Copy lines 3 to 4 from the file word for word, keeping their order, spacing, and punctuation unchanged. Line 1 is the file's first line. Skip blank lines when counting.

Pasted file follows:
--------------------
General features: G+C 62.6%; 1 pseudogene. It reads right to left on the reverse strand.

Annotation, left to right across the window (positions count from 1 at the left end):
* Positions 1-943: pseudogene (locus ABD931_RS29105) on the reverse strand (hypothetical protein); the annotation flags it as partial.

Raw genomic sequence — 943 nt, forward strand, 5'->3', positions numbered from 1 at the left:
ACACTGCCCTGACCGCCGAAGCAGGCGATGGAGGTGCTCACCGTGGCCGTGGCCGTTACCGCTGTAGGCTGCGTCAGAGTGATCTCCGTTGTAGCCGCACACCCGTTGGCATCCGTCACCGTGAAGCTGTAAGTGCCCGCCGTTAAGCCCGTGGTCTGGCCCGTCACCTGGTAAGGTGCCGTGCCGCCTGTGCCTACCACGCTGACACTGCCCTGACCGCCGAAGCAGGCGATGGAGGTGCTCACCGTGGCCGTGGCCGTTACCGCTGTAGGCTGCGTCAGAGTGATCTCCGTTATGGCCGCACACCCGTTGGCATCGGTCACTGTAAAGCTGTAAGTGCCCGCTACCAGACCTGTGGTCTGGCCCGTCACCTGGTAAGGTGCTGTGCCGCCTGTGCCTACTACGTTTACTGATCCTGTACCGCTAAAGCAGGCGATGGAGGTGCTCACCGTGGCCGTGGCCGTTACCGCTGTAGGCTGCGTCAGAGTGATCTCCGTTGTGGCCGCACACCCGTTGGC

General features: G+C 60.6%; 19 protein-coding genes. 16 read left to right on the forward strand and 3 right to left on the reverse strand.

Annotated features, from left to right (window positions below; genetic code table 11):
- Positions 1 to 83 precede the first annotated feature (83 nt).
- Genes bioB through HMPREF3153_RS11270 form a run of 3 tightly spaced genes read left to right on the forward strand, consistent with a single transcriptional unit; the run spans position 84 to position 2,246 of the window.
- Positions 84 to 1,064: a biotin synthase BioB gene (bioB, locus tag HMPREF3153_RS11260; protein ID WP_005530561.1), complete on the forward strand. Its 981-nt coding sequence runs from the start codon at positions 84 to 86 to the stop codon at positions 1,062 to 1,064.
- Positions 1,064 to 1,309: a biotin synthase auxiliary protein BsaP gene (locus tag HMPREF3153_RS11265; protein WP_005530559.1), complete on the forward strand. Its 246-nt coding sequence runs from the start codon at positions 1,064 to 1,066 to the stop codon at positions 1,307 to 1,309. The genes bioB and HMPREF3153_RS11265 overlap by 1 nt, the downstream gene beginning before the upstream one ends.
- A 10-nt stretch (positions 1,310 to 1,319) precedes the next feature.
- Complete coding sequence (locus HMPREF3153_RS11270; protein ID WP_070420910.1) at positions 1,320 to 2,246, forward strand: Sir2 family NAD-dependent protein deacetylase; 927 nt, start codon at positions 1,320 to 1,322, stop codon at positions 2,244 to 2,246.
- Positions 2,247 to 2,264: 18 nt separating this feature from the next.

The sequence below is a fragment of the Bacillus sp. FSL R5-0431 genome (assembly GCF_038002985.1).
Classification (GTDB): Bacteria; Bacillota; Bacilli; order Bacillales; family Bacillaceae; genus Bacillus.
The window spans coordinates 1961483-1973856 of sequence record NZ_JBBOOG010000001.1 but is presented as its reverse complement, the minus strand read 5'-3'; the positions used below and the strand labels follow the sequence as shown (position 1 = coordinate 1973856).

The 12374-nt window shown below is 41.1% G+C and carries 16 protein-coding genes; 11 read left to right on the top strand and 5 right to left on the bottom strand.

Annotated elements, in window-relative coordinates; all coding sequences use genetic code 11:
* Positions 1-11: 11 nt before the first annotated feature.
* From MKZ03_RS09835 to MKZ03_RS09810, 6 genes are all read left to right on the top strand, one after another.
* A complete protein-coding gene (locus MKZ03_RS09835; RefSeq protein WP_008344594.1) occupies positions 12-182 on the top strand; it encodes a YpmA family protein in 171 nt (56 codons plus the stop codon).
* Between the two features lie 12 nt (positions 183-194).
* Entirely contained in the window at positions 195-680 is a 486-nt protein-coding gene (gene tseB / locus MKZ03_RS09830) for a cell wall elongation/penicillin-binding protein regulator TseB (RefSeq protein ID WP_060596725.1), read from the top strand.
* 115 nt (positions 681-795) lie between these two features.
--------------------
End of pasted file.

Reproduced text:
* Positions 1-943: pseudogene (locus ABD931_RS29105) on the reverse strand (hypothetical protein); the annotation flags it as partial.

Raw genomic sequence — 943 nt, forward strand, 5'->3', positions numbered from 1 at the left: